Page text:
$$ \frac{1}{n}{\sum}_{i=1}^n{\left({y}_i^{(v)}-\overline{{\mathbf{y}}^{(v)}}\right)}^2\approx {\max}_j\left[\frac{1}{N}{\hat{\varepsilon}}_j^T{\hat{\varepsilon}}_j\right]\approx N\kern0.28em {\max}_j\left[\mathrm{SE}{\left({\hat{\beta}}_j\right)}^2{\hat{\sigma}}_j^2\right] $$

(19)

Additionally, since we assumed data to be centered, the mean values in the numerator can be dropped. Taken together, *R*^{2} can be estimated as

$$ {R}^2\approx \frac{{\left(\frac{1}{n}{\sum}_{j=1}^p{w}_j{\mathbf{x}}_j^{(v)^{\mathrm{T}}}{\mathbf{y}}^{(v)}\right)}^2}{N\kern0.28em {\max}_j\kern0.28em \left[\mathrm{SE}{\left({\hat{\beta}}_j\right)}^2{\hat{\sigma}}_j^2\right]\kern0.28em {\sum}_{j=1}^p{w}_j^2{\hat{\sigma}}_j^2} $$

(20)

In practice, we use the 90% quantile of \( \frac{{\hat{\varepsilon}}_j^{\top }{\hat{\varepsilon}}_j}{N-1} \), *j* = 1, 2, …*p*, as a more robust estimator for Var(*Y*).

#### Step 2-b: Model-tuning strategies

So far, we have introduced strategies to subsample association statistics on training and validation sets and evaluate model performance using GWAS summary statistics. Combining these two key steps, we will be able to perform model tuning using GWAS summary data. Suppose a PRS model uses GWAS marginal estimates \( \hat{\boldsymbol{\upbeta}} \) as input and generates SNP weights \( {w}_j\left(\hat{\boldsymbol{\upbeta}},\lambda \right) \) for each SNP. The goal is to find the optimal value of tuning parameter *λ* that maximizes the predictive accuracy. In the simple setting we introduced above, we will generate summary statistics for training and validation datasets. After specifying a tuning parameter *λ*, SNP weights in PRS can be trained by applying the model to the training summary statistics. Then, the prediction accuracy *R*^{2} on the validation summary statistics will be a function of *λ*. Therefore, we can select *λ* so that it maximizes model performance.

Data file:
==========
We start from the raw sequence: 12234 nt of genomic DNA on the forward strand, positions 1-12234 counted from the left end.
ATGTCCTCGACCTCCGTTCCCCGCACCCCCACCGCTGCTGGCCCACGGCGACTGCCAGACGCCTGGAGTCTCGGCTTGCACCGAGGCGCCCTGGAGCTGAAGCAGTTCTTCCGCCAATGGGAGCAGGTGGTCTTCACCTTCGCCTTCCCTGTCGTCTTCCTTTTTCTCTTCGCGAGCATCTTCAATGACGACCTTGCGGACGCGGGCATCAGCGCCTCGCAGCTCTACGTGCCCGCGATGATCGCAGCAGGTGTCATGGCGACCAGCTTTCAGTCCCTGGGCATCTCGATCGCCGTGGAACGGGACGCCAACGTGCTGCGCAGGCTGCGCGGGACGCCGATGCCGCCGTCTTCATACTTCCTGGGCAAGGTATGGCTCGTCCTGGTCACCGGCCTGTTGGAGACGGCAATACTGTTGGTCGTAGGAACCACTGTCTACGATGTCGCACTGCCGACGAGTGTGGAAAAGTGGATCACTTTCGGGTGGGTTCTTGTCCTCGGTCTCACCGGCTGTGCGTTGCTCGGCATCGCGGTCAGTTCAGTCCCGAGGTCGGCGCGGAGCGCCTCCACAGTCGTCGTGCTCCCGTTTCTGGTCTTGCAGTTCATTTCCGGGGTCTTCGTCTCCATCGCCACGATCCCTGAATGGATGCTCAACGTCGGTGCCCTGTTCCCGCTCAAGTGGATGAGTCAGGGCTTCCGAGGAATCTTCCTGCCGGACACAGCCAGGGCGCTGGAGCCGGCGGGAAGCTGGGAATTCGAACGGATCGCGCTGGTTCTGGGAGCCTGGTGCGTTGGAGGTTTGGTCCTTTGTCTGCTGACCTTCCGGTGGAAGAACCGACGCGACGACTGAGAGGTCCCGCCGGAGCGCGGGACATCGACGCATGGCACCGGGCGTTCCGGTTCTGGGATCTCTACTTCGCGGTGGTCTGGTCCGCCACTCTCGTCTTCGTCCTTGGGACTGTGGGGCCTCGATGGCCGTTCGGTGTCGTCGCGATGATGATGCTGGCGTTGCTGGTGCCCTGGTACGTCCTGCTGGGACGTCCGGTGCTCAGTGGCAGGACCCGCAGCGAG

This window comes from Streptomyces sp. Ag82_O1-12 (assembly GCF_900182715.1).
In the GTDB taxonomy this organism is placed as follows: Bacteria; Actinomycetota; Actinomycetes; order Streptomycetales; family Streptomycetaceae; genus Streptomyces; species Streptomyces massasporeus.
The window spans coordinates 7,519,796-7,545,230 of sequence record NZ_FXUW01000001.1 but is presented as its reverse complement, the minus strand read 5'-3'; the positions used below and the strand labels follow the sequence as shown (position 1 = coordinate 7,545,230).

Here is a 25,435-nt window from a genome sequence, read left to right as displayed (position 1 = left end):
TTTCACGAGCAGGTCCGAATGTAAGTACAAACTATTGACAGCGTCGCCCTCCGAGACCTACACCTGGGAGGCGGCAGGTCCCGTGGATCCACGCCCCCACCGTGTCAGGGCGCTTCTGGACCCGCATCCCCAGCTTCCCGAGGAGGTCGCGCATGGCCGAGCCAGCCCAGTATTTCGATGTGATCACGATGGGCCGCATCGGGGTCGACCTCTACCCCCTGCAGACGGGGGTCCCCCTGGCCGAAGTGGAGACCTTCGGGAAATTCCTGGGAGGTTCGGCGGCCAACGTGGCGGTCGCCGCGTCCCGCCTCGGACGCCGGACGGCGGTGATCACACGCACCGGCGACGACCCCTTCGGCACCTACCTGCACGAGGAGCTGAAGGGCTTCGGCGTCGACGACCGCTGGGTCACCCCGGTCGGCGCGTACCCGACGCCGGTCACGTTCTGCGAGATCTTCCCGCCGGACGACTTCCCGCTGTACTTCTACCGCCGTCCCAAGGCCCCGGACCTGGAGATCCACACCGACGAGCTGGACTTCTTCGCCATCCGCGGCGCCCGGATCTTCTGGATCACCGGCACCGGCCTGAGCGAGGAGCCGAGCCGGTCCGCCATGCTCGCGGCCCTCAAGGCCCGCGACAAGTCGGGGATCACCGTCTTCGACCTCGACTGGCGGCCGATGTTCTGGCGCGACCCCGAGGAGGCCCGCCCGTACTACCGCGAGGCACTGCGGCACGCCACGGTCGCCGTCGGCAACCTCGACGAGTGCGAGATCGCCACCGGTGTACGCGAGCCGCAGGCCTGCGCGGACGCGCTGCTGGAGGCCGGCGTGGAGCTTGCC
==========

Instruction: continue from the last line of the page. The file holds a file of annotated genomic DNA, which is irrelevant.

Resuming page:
$$ \hat{\lambda}={\mathrm{argmax}}_{\lambda}\left({R}^2\left(\lambda \right)\right) $$

(21)

More generally, if the goal is to compare different models, both the summary statistics subsampling and performance evaluation steps remain unchanged. In this case, *R*^{2} will be a function of the model and we can choose the best-performing model by optimizing *R*^{2}

$$ \hat{m}=\arg {\max}_{m=1,2\dots, M}\left({R}^2\left(\mathrm{model}\;\mathrm{m}\right)\right) $$

(22)

Furthermore, this framework can be used to conduct various types of model-tuning procedures. What we have laid out above is the simple training-validation data split approach. If one is interested in applying repeated learning, they can simply repeat the procedure (i.e., resampling training/validation datasets and evaluating *R*^{2} on the validation set) *K* times. The average *R*^{2} across *K* folds can be used to select the best model. Similarly, if *K*-fold cross-validation needs to be implemented, we can first independently simulate *K* − 1 sets of training subsample **x**^{(tr, k)⊤}**y**^{(tr, k)} with sample size \( \frac{N}{K} \). Then, we can obtain the *K*^{th} subsample by

$$ {\mathbf{x}}^{{\left(K, tr\right)}^T}{\mathbf{y}}^{\left(K, tr\right)}={\mathbf{x}}^{\mathrm{T}}\mathbf{y}\hbox{-} {\sum}_{k=1}^{K-1}{\mathbf{x}}^{{\left( tr,k\right)}^{\mathrm{T}}}{\mathbf{y}}^{\left( tr,k\right)} $$

(23)

Finally, rotate each one of the *K* subsamples as a validation sample and the rest as a training sample, and use the average *R*^{2} to select the best model. Taken together, PUMAS is a general framework that can perform a variety of model-tuning tasks.

### Simulation settings